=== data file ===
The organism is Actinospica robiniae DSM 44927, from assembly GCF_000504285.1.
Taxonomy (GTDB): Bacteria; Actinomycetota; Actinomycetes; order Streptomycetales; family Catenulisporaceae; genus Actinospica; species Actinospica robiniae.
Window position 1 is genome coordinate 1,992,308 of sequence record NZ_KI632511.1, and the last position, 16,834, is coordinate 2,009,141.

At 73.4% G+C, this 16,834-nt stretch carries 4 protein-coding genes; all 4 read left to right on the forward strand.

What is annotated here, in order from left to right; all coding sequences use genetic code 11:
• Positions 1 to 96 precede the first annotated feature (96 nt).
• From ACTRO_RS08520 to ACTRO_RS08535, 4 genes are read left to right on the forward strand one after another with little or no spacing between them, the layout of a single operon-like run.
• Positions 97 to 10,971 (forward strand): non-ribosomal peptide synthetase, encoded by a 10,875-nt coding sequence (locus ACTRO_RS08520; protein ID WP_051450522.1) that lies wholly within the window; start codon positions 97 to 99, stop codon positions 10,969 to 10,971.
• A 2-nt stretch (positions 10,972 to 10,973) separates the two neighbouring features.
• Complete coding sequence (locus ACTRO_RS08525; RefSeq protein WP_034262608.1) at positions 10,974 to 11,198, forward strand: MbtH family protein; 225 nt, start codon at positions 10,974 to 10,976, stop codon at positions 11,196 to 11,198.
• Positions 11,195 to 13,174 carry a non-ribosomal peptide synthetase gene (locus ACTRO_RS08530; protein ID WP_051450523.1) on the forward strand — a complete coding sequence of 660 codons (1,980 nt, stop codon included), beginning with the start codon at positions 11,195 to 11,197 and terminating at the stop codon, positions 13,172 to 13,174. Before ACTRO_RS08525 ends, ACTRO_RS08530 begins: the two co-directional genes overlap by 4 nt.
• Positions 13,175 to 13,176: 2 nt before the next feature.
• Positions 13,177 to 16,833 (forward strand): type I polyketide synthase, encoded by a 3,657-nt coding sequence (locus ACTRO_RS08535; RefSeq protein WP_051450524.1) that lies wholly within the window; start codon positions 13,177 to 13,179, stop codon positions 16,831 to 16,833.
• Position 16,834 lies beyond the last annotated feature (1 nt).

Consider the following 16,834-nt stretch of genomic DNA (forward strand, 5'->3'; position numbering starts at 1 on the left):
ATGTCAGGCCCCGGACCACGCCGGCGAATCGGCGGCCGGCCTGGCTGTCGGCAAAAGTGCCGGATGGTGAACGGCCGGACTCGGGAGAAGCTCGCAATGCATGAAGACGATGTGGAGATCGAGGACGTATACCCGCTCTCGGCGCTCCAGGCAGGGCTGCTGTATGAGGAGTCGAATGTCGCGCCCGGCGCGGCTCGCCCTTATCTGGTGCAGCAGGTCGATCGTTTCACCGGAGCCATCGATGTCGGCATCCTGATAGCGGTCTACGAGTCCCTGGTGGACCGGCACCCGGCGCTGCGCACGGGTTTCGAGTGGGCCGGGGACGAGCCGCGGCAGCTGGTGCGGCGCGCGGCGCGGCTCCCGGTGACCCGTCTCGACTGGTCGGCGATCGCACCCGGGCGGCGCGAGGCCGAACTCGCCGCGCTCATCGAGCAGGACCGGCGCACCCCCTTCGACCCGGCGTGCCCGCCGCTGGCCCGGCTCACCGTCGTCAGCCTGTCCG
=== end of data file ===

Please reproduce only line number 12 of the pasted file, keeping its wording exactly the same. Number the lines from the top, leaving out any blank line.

• Positions 13,175 to 13,176: 2 nt before the next feature.